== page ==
## Abstract

Abstract: We discuss the implications of the significant excesses in the diphoton final state observed by the LHC experiments ATLAS and CMS around a diphoton invariant mass of 750 GeV. The interpretation of the excess as a spin-zero s-channel resonance implies model-independent lower bounds on both its branching ratio and its coupling to photons, which stringently constrain dynamical models. We consider both the case where the excess is described by a narrow and a broad resonance. We also obtain model-independent constraints on the allowed couplings and branching fractions to final states other than diphotons, by including the interplay with 8 TeV searches. These results can guide attempts to construct viable dynamical models of the resonance. Turning to specific models, our findings suggest that the anomaly cannot be accounted for by the presence of only an additional singlet or doublet spin-zero field and the Standard Model degrees of freedom; this includes all two-Higgs-doublet models. Likewise, heavy scalars in the MSSM cannot explain the excess if stability of the electroweak vacuum is required, at least in a leading-order analysis. If we assume that the resonance is broad we find that it is challenging to find a weakly coupled explanation. However, we provide an existence proof in the form of a model with vectorlike quarks with large electric charge that is perturbative up to the 100 TeV scale. For the narrow-resonance case a similar model can be perturbative up to high scales also with smaller charges. We also find that, in their simplest form, dilaton models cannot explain the size of the excess. Some implications for flavor physics are briefly discussed.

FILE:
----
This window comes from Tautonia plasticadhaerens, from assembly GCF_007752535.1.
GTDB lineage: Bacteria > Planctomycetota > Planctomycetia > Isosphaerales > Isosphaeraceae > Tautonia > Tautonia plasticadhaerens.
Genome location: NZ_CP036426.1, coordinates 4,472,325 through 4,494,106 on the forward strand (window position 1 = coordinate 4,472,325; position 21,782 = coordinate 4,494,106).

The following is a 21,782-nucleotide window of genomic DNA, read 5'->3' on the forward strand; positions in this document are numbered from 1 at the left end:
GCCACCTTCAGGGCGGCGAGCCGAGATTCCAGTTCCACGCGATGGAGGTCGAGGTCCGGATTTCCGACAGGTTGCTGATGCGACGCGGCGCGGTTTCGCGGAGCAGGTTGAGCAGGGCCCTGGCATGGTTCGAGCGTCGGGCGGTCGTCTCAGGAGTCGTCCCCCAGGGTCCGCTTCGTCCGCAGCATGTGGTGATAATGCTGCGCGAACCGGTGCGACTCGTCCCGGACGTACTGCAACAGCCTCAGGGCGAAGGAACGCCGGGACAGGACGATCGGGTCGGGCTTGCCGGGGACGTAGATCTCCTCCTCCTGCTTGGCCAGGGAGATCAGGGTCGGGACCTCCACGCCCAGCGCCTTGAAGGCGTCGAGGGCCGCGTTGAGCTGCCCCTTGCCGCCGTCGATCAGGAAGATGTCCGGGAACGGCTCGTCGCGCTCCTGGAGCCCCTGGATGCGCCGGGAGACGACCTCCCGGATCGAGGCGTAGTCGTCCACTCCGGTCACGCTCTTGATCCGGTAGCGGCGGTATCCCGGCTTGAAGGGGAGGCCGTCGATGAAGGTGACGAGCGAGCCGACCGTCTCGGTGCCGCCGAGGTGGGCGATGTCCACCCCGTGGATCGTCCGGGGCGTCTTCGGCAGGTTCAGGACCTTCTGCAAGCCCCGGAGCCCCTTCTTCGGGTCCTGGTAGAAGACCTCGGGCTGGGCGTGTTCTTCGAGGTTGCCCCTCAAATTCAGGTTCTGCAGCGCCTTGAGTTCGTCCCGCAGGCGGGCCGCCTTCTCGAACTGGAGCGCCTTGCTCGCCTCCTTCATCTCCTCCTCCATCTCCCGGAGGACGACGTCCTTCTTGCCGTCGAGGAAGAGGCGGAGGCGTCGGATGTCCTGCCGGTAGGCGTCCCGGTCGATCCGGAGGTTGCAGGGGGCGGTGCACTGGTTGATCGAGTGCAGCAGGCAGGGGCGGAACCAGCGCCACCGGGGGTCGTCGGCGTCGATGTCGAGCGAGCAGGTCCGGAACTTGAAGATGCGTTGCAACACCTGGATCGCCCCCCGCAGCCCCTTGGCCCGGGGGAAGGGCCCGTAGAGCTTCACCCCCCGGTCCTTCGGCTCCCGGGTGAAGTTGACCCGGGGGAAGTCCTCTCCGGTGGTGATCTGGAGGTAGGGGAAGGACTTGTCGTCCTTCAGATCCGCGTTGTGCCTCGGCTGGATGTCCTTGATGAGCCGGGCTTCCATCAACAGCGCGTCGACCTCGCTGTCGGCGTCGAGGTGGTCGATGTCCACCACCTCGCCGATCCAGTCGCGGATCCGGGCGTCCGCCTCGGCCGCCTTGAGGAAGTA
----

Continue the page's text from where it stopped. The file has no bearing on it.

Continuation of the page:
Original language | English |
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Article number | 145 |

Journal | Journal of High Energy Physics |

Volume | 2016 |

Issue number | 7 |

DOIs | |

State | Published - 1 Jul 2016 |

Externally published | Yes |

## Keywords

- Beyond Standard Model
- Higgs Physics
- Supersymmetric Standard Model

## ASJC Scopus subject areas

- Nuclear and High Energy Physics